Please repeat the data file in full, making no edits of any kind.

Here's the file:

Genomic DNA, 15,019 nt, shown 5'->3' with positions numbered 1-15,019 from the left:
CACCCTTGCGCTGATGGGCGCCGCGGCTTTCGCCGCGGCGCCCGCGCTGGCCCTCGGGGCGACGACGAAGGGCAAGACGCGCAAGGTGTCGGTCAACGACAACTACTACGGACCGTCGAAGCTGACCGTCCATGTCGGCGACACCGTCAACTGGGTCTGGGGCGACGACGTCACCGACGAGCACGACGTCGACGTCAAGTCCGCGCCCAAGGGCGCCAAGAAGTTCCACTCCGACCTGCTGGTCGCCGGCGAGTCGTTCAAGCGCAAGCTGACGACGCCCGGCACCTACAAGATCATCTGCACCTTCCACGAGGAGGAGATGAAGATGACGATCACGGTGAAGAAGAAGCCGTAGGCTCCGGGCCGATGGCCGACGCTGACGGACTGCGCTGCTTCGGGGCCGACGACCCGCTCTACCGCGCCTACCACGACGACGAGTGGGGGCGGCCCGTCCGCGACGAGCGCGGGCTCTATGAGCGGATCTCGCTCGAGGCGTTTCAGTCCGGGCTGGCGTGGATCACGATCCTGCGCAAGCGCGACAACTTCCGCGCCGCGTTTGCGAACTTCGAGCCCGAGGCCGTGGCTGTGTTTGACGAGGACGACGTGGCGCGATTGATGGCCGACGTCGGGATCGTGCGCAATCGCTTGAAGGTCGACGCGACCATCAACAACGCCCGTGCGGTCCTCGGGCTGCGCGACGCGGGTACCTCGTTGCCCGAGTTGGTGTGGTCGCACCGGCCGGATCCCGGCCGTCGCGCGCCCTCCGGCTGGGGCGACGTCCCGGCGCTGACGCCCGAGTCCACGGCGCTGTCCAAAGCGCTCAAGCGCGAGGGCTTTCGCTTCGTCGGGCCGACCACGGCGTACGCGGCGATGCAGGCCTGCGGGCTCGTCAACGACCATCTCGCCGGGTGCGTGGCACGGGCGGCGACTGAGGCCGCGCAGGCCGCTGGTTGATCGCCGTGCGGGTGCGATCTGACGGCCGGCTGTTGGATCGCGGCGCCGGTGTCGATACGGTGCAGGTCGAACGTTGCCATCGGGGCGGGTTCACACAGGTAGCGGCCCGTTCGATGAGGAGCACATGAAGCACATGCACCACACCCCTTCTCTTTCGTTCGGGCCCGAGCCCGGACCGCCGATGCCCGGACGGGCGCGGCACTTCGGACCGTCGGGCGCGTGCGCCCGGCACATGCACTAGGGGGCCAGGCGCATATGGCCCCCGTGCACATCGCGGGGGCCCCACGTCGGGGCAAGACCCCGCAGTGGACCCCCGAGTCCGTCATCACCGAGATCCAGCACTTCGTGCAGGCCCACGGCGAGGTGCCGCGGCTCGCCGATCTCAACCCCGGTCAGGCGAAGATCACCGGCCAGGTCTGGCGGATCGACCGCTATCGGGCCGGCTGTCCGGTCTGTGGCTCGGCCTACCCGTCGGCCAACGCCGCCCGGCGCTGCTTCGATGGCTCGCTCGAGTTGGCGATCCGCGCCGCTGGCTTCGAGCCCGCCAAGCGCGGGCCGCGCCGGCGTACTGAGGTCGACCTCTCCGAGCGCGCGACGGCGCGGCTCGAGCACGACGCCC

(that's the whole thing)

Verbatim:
Genomic DNA, 15,019 nt, shown 5'->3' with positions numbered 1-15,019 from the left:
CACCCTTGCGCTGATGGGCGCCGCGGCTTTCGCCGCGGCGCCCGCGCTGGCCCTCGGGGCGACGACGAAGGGCAAGACGCGCAAGGTGTCGGTCAACGACAACTACTACGGACCGTCGAAGCTGACCGTCCATGTCGGCGACACCGTCAACTGGGTCTGGGGCGACGACGTCACCGACGAGCACGACGTCGACGTCAAGTCCGCGCCCAAGGGCGCCAAGAAGTTCCACTCCGACCTGCTGGTCGCCGGCGAGTCGTTCAAGCGCAAGCTGACGACGCCCGGCACCTACAAGATCATCTGCACCTTCCACGAGGAGGAGATGAAGATGACGATCACGGTGAAGAAGAAGCCGTAGGCTCCGGGCCGATGGCCGACGCTGACGGACTGCGCTGCTTCGGGGCCGACGACCCGCTCTACCGCGCCTACCACGACGACGAGTGGGGGCGGCCCGTCCGCGACGAGCGCGGGCTCTATGAGCGGATCTCGCTCGAGGCGTTTCAGTCCGGGCTGGCGTGGATCACGATCCTGCGCAAGCGCGACAACTTCCGCGCCGCGTTTGCGAACTTCGAGCCCGAGGCCGTGGCTGTGTTTGACGAGGACGACGTGGCGCGATTGATGGCCGACGTCGGGATCGTGCGCAATCGCTTGAAGGTCGACGCGACCATCAACAACGCCCGTGCGGTCCTCGGGCTGCGCGACGCGGGTACCTCGTTGCCCGAGTTGGTGTGGTCGCACCGGCCGGATCCCGGCCGTCGCGCGCCCTCCGGCTGGGGCGACGTCCCGGCGCTGACGCCCGAGTCCACGGCGCTGTCCAAAGCGCTCAAGCGCGAGGGCTTTCGCTTCGTCGGGCCGACCACGGCGTACGCGGCGATGCAGGCCTGCGGGCTCGTCAACGACCATCTCGCCGGGTGCGTGGCACGGGCGGCGACTGAGGCCGCGCAGGCCGCTGGTTGATCGCCGTGCGGGTGCGATCTGACGGCCGGCTGTTGGATCGCGGCGCCGGTGTCGATACGGTGCAGGTCGAACGTTGCCATCGGGGCGGGTTCACACAGGTAGCGGCCCGTTCGATGAGGAGCACATGAAGCACATGCACCACACCCCTTCTCTTTCGTTCGGGCCCGAGCCCGGACCGCCGATGCCCGGACGGGCGCGGCACTTCGGACCGTCGGGCGCGTGCGCCCGGCACATGCACTAGGGGGCCAGGCGCATATGGCCCCCGTGCACATCGCGGGGGCCCCACGTCGGGGCAAGACCCCGCAGTGGACCCCCGAGTCCGTCATCACCGAGATCCAGCACTTCGTGCAGGCCCACGGCGAGGTGCCGCGGCTCGCCGATCTCAACCCCGGTCAGGCGAAGATCACCGGCCAGGTCTGGCGGATCGACCGCTATCGGGCCGGCTGTCCGGTCTGTGGCTCGGCCTACCCGTCGGCCAACGCCGCCCGGCGCTGCTTCGATGGCTCGCTCGAGTTGGCGATCCGCGCCGCTGGCTTCGAGCCCGCCAAGCGCGGGCCGCGCCGGCGTACTGAGGTCGACCTCTCCGAGCGCGCGACGGCGCGGCTCGAGCACGACGCCC